Friday, December 07, 2012

Neosho Mayor Richard Davidson: No EOS in NextGen

December  7, 2012

By Richard Davidson, Mayor of Neosho, Missouri

As the cooler weather arrives for the winter, it’s much more fun (at least to me) to fly in a small plane. Colder (and therefore denser) air means better performance from the airplane – both from the engine and the airframe. It also means cooler temperatures in the cockpit and an overall more enjoyable ride for everyone. I much prefer spring and late fall flying to that of the frigid winters or the hot and humid summers we see in SW Missouri.

To keep current on my instrument flying (meaning I can fly in the clouds), I often fly a number of “practice” instrument landings into Neosho. Today, those landings (or “approaches” as the lingo goes) are done one of two ways – using GPS navigation (the same satellites you use in your car with a Garmin or TomTom) or with land-based navigational aids (ground antennas). The latter in this case is the Neosho VOR located just north of Hwy 60 and about one mile west of Hwy 71. It’s built in and on top of a white building that sits in an open field. In the center is a white smoke-stack looking tower (that’s an antenna) made of fiberglass. If you’ve lived around here very long, I’m sure you’ve seen it!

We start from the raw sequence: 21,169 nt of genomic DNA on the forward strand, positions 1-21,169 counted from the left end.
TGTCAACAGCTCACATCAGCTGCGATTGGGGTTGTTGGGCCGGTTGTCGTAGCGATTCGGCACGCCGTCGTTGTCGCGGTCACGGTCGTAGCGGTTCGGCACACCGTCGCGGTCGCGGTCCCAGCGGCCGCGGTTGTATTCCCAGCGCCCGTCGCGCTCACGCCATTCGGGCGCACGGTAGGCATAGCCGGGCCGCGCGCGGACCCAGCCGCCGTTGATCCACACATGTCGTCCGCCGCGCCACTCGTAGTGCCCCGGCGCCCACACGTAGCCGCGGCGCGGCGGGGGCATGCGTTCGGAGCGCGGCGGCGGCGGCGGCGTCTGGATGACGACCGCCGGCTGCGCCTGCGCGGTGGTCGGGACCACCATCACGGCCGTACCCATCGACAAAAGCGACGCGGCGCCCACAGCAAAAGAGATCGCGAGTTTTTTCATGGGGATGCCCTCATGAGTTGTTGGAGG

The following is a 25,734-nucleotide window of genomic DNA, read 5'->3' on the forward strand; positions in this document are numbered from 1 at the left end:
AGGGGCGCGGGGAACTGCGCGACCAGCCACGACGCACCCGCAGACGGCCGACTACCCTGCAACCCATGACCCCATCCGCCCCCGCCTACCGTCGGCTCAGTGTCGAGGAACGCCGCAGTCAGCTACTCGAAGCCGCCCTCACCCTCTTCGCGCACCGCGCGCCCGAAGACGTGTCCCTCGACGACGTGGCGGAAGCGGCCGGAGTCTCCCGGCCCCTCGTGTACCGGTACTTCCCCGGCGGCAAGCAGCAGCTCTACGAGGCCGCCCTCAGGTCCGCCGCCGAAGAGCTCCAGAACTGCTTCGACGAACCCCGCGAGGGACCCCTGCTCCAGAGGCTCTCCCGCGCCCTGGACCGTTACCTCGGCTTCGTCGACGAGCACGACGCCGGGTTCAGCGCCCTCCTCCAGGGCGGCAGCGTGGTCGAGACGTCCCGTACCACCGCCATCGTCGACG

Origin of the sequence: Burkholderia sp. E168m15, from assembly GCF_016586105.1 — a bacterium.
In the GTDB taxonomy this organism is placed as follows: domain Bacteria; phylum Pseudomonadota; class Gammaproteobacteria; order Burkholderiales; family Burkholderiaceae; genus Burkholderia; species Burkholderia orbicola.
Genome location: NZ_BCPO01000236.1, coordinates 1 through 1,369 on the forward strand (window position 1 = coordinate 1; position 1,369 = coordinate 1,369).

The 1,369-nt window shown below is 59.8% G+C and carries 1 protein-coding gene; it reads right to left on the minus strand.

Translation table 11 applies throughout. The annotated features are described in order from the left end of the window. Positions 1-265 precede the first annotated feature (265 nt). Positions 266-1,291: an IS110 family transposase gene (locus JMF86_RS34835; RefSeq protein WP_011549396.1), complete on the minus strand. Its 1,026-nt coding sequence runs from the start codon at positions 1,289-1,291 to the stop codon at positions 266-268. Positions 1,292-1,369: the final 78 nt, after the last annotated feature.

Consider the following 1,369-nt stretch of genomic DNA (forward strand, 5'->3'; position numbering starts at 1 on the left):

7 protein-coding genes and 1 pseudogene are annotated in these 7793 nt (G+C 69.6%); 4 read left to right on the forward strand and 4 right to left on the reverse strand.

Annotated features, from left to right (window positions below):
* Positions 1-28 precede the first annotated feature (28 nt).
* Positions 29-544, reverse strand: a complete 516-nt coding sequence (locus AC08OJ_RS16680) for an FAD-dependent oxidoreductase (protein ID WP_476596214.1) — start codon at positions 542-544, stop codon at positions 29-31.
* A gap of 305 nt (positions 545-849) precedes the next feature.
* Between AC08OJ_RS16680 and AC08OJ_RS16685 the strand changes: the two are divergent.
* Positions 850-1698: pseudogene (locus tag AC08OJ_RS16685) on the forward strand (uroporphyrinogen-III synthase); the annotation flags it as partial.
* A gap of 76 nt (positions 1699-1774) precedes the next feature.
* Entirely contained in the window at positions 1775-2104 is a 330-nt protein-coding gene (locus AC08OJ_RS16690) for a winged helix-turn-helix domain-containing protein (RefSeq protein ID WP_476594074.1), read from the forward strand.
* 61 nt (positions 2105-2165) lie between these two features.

From that antenna, navigation signals are sent via radio waves. Those radio waves are interpreted by instruments in the airplane to determine your location and distance from the station. For over 50 years, this VOR (and 3,000 others like it across the world) have been the backbone of “air highways” around the globe. In the continental U.S. alone, there are 967 VOR’s in service – 80 percent of which are past their economic service life. They cost the Federal Aviation Administration (FAA) more than $110 million a year to operate. Replacing them would cost over $1 billion.
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